The Securities and Exchange Commission is dropping its complaint of insider trading against James Mazzo, former chairman and chief executive officer of Advanced Medical Optics Inc., for allegedly tipping information about his company's acquisition to a friend, former professional baseball player Doug DeCinces.
Without admitting or denying the allegations, Mazzo agreed to a final judgment where he pays a $1.5 million civil penalty and is banned from being a director or chief executive at a publicly traded company for five years. The settlement is subject to final approval by the court, specifically Judge David Carter.
The settlement doesn’t mention the pending third criminal trial against Mazzo. Two previous trials resulted in hung juries. In the second trial this past February, jurors deadlocked 10-2 in favor of acquittal on insider trading and perjury charges against Mazzo, one of the better known and influential health-care executives in Orange County for over a generation.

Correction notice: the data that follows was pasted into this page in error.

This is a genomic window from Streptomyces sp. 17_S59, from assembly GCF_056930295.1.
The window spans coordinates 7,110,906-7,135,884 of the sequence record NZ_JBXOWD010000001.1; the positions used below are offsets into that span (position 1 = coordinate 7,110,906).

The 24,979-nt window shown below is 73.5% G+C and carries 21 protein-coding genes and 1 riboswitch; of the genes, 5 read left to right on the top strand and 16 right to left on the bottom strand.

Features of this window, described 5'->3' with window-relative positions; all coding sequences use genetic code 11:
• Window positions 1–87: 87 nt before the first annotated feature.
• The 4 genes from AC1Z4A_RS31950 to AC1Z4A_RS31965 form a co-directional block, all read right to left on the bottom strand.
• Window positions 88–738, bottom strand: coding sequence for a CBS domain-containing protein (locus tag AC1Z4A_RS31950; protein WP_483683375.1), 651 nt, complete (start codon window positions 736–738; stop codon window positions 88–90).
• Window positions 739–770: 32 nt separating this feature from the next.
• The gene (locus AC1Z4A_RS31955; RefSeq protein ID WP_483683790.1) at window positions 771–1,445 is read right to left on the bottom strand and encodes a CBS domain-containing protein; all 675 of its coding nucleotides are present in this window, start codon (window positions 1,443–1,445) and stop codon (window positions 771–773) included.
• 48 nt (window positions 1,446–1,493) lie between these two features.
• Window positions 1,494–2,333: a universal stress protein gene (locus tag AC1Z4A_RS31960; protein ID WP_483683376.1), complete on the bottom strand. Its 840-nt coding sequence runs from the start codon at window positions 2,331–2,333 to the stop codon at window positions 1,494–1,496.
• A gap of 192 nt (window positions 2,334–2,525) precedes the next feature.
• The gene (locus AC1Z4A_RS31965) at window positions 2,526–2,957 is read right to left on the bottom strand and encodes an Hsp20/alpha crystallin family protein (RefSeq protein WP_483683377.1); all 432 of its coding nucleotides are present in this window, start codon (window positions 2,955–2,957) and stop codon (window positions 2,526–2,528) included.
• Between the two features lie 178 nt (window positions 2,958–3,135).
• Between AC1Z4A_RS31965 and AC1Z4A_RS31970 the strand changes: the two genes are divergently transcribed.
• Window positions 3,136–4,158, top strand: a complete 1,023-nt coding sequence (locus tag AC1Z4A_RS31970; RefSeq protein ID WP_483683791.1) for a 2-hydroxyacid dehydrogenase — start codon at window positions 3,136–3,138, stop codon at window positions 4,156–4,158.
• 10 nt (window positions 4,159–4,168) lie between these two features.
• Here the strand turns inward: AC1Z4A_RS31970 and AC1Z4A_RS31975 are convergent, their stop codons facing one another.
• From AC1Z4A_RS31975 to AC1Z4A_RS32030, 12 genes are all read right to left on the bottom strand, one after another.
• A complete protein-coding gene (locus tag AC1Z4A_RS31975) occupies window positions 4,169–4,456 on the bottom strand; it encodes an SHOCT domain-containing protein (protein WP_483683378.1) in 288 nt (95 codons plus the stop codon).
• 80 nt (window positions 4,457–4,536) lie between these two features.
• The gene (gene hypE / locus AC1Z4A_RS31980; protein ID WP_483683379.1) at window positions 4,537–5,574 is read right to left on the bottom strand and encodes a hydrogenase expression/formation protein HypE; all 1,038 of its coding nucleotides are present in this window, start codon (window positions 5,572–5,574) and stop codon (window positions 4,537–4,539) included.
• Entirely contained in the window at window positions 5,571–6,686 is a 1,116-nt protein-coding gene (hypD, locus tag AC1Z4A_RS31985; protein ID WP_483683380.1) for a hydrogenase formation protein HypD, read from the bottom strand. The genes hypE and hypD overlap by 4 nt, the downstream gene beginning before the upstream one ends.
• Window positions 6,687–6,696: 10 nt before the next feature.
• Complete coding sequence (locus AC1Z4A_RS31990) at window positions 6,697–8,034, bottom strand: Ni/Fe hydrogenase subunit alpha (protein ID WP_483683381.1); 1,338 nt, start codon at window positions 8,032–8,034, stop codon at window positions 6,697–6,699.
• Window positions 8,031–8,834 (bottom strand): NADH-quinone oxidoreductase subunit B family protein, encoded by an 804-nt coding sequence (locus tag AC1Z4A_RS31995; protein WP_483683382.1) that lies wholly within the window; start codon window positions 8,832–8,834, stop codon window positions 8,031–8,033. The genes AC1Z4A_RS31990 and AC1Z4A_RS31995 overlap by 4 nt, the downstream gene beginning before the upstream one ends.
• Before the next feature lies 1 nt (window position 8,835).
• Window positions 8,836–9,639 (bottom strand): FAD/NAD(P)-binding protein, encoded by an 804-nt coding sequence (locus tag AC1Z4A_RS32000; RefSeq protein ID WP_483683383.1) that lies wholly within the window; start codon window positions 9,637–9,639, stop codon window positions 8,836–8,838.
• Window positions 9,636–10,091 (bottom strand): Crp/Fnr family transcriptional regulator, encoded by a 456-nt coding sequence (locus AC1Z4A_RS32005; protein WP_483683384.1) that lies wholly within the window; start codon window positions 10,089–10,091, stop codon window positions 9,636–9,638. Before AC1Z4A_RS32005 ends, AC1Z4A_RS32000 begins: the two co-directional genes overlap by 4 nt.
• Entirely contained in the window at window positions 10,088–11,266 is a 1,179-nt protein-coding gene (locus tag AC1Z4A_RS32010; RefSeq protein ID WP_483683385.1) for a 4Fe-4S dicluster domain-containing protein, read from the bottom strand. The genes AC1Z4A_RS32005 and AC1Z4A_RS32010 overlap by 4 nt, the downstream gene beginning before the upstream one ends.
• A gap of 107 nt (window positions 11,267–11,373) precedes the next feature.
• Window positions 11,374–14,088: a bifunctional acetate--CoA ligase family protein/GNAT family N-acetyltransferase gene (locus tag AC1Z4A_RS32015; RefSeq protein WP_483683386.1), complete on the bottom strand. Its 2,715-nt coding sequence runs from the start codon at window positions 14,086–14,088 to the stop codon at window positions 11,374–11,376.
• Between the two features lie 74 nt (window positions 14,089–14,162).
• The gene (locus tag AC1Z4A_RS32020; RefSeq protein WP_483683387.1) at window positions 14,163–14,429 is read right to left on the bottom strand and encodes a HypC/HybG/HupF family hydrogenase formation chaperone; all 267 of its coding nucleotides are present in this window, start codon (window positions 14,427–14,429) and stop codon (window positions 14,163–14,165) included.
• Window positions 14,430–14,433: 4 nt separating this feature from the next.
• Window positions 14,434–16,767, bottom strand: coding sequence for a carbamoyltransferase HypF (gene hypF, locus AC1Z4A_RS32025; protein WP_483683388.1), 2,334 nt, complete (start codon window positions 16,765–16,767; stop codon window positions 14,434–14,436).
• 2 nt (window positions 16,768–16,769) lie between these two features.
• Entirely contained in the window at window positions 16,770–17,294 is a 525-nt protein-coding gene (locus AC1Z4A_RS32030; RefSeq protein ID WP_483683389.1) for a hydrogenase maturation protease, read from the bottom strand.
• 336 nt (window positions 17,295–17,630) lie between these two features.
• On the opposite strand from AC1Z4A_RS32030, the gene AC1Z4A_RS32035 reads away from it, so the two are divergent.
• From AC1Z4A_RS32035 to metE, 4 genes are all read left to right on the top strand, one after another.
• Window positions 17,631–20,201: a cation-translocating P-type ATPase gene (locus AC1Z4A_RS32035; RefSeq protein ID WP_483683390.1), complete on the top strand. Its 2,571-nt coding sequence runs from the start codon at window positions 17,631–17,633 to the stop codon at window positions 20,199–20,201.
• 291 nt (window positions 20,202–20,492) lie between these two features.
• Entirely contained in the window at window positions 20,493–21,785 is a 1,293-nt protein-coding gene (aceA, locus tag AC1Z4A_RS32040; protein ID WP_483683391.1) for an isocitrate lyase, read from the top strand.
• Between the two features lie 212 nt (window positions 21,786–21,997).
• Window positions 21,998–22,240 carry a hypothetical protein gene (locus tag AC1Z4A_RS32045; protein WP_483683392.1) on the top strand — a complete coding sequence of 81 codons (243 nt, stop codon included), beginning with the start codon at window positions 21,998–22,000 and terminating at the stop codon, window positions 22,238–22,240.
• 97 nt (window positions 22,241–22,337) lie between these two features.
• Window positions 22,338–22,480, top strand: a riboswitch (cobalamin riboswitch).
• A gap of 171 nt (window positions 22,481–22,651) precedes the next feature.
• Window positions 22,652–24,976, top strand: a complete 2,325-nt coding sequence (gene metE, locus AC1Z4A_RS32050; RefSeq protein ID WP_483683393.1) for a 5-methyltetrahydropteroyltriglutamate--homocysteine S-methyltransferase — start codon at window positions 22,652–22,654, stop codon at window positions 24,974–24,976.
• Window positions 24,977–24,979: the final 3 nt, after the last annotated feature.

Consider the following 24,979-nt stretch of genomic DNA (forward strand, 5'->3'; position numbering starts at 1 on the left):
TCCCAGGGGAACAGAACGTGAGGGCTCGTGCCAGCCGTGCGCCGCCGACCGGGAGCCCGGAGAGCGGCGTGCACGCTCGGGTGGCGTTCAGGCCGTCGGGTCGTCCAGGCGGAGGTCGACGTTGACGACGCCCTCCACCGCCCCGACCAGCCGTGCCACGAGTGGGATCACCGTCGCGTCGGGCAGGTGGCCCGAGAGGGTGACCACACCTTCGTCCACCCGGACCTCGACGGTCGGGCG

The trial still remains on the court docket for February, according to Mazzo lead attorney Richard Marmaro, a senior partner at the Los Angeles office of Skadden, Arps, Slate, Meagher & Flom LLP. Marmaro declined further comment, citing an agreement with the SEC.
The U.S. attorney's office did indicate in its most recent filings that it's working with Mazzo's attorneys "toward a global resolution."
The dispute dates to 2008 when Abbott Laboratories Inc. explored a potential acquisition of AMO. The SEC alleged Mazzo provided DeCinces with nonpublic information about the acquisition on multiple occasions. The complaint said DeCinces made $1.3 million off the tips, which were given to five of his friends who made another $1 million. DeCinces and four of his tippees already settled the Commission's insider trading claims against them.
Mazzo didn’t personally benefit from the gains of DeCinces or his friends, the SEC acknowledged.